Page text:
Some are, but some aren’t. And assuming they are without fully assessing each case is overly simplistic, just look at palm oil.
A push to move away from petroleum-based ingredients led to a massive upsurge in palm oil production. The resulting deforestation has led many environmental groups to campaign for sustainable production in an attempt to halt ecosystem destruction.
Although petroleum is not renewable, it is clear that the sudden switch to a supposedly greener natural alternative has had untold environmental consequences that could have been avoided with a more intelligent approach.
Fragrance ingredients also present a case where natural may not be more sustainable.
The sheer quantity of plants needed to produce even a tiny amount of certain ingredients means large areas need to be cultivated.
If this land could be put to better use, for example growing food, it is difficult to see this as anything other than excessively wasteful.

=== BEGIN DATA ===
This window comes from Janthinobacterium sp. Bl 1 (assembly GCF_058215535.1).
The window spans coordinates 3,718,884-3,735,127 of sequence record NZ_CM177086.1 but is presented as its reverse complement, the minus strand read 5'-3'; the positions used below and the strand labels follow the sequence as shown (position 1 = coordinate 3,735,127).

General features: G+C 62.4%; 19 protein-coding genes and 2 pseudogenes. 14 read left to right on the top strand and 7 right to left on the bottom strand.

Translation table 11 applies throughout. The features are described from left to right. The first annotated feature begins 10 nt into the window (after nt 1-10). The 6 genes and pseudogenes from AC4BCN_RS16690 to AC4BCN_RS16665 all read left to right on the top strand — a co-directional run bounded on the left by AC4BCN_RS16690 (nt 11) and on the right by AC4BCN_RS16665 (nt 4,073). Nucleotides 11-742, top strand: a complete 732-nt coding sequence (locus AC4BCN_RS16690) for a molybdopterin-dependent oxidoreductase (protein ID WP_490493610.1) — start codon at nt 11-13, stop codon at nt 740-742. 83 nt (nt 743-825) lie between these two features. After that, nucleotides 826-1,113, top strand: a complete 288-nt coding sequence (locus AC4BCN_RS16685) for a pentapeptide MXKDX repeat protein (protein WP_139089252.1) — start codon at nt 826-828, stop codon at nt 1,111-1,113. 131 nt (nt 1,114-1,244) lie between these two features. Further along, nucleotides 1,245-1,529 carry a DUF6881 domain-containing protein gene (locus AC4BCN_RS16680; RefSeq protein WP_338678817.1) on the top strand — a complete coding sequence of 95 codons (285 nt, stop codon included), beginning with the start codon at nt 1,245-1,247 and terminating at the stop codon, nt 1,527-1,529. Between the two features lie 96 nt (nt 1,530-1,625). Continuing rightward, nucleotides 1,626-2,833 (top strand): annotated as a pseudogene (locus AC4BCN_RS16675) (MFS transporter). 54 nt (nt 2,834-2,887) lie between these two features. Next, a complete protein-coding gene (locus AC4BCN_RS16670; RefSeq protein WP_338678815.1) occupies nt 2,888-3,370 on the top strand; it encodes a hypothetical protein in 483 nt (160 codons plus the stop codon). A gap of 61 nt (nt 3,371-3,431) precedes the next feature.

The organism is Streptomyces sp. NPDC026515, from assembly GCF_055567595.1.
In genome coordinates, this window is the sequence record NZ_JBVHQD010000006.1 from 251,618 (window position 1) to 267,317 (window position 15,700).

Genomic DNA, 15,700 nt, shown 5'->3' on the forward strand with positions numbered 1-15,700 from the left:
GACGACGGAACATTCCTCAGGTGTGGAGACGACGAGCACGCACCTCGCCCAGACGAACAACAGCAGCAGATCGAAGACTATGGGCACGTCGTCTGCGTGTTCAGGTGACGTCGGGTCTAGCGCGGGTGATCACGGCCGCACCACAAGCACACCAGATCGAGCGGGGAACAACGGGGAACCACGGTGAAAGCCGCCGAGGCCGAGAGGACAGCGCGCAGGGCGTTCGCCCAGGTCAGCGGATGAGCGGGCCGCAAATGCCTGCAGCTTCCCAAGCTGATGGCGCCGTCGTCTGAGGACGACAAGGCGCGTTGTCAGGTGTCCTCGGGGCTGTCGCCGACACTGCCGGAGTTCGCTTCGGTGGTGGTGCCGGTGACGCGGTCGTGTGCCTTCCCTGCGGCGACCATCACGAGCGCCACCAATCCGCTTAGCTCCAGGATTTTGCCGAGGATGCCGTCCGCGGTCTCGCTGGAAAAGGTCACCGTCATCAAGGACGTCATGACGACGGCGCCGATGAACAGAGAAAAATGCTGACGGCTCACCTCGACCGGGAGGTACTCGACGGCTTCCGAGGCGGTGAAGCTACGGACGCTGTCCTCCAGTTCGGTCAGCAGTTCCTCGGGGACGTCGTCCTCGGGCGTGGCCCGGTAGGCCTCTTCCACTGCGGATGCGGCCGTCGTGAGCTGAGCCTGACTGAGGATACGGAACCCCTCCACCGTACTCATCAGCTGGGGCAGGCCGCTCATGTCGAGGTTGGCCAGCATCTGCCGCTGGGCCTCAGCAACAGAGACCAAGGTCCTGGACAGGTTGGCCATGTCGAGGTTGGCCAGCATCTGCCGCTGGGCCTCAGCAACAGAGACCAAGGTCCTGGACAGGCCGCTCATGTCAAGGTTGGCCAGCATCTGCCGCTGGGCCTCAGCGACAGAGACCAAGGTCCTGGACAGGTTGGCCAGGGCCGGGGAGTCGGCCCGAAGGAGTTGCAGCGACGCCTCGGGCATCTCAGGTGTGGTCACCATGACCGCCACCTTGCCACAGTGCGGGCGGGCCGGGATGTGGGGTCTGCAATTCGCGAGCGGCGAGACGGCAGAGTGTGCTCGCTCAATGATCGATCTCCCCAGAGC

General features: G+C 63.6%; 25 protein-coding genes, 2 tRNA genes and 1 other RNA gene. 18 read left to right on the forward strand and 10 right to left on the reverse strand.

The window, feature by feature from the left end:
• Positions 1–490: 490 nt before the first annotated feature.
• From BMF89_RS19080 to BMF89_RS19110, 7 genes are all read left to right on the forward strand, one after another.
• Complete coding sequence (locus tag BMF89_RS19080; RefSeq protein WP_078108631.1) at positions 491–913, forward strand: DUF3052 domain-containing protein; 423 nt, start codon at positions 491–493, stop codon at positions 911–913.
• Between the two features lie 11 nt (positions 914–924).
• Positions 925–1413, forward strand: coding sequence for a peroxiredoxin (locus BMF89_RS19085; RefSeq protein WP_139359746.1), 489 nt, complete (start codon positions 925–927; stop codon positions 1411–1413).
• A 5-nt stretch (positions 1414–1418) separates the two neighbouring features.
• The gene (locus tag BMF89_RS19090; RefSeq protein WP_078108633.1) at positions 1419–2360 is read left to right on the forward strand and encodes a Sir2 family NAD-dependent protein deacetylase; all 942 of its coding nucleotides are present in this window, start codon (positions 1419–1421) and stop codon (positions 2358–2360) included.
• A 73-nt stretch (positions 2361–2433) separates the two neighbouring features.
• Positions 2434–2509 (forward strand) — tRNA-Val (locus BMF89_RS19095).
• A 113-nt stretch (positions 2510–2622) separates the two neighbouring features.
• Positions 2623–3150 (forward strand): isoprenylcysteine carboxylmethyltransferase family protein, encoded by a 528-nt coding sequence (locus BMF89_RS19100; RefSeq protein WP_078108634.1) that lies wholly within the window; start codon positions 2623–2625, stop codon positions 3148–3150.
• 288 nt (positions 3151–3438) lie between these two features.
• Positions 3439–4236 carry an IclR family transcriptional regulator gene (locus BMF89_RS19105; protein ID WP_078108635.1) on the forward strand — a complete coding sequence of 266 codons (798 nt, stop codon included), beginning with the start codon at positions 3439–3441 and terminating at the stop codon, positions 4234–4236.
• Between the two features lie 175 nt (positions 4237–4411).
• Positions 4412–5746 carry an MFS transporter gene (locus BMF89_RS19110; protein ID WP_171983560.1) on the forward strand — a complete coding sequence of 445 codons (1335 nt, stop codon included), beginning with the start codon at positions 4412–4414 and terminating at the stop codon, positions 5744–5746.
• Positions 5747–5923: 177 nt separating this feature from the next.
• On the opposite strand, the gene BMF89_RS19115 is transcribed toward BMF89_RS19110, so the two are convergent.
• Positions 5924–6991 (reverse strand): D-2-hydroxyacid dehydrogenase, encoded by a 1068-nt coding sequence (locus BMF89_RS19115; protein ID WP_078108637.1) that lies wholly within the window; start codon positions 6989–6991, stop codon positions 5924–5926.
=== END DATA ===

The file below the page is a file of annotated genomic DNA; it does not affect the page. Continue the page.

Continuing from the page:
Equally, wild harvesting can present significant sustainability issues as over-harvesting can decimate natural populations of wild plants.
In addition, the energy costs in extracting an ingredient from its natural source can be very significant, further compromising its green status.
In some cases, synthetically producing certain ingredients might work out to be more environmentally sustainable, particularly if the potential of green chemistry to improve manufacturing processes is realised.
Ignoring synthetic options that might prove more efficient is irresponsible; and switching to natural or organic ingredients without fully assessing the environmental impact of the change is similarly reckless.
Furthermore, the natural and organic movement places an unrealistic focus on the part ingredients play in a product’s green profile.
If the industry really wants to go green and lower its ecological footprint it must tackle the full life cycle of a product. The most environmentally friendly option must be chosen for ingredients, manufacturing, packaging and product disposal.
Natural and organic ingredients will surely play an important role, but they are not the be all and end all.
Only when the whole of the product life cycle has been tackled in an intelligent manner will the industry become truly greener, and all involved can rightfully embrace the warm fuzzy feeling of being green.